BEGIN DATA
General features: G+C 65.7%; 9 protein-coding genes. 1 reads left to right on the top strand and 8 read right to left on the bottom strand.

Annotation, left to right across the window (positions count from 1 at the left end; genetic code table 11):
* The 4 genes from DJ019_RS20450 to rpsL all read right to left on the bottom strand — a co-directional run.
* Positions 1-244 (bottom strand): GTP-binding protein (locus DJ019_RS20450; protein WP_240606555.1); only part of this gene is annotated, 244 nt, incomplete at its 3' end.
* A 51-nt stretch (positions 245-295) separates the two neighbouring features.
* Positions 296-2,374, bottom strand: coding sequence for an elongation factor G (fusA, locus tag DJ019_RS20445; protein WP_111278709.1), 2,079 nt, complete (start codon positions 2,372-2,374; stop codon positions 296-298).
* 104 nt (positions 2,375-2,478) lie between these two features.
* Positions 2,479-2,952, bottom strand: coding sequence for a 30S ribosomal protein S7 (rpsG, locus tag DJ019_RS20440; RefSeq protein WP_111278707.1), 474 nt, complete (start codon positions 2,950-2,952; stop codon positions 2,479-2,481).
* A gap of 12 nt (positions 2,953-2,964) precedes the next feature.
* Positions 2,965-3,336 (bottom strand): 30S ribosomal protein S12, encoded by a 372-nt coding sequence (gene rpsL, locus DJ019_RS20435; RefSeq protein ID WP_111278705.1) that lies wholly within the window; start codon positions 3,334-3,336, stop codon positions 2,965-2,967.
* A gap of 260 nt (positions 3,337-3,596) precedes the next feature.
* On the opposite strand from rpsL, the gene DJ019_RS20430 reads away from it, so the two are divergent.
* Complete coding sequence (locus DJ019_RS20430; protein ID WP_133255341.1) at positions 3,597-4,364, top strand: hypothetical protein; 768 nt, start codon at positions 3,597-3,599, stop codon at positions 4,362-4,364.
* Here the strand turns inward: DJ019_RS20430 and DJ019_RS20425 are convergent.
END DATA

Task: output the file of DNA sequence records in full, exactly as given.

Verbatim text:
General features: G+C 65.7%; 9 protein-coding genes. 1 reads left to right on the top strand and 8 read right to left on the bottom strand.

Annotation, left to right across the window (positions count from 1 at the left end; genetic code table 11):
* The 4 genes from DJ019_RS20450 to rpsL all read right to left on the bottom strand — a co-directional run.
* Positions 1-244 (bottom strand): GTP-binding protein (locus DJ019_RS20450; protein WP_240606555.1); only part of this gene is annotated, 244 nt, incomplete at its 3' end.
* A 51-nt stretch (positions 245-295) separates the two neighbouring features.
* Positions 296-2,374, bottom strand: coding sequence for an elongation factor G (fusA, locus tag DJ019_RS20445; protein WP_111278709.1), 2,079 nt, complete (start codon positions 2,372-2,374; stop codon positions 296-298).
* 104 nt (positions 2,375-2,478) lie between these two features.
* Positions 2,479-2,952, bottom strand: coding sequence for a 30S ribosomal protein S7 (rpsG, locus tag DJ019_RS20440; RefSeq protein WP_111278707.1), 474 nt, complete (start codon positions 2,950-2,952; stop codon positions 2,479-2,481).
* A gap of 12 nt (positions 2,953-2,964) precedes the next feature.
* Positions 2,965-3,336 (bottom strand): 30S ribosomal protein S12, encoded by a 372-nt coding sequence (gene rpsL, locus DJ019_RS20435; RefSeq protein ID WP_111278705.1) that lies wholly within the window; start codon positions 3,334-3,336, stop codon positions 2,965-2,967.
* A gap of 260 nt (positions 3,337-3,596) precedes the next feature.
* On the opposite strand from rpsL, the gene DJ019_RS20430 reads away from it, so the two are divergent.
* Complete coding sequence (locus DJ019_RS20430; protein ID WP_133255341.1) at positions 3,597-4,364, top strand: hypothetical protein; 768 nt, start codon at positions 3,597-3,599, stop codon at positions 4,362-4,364.
* Here the strand turns inward: DJ019_RS20430 and DJ019_RS20425 are convergent.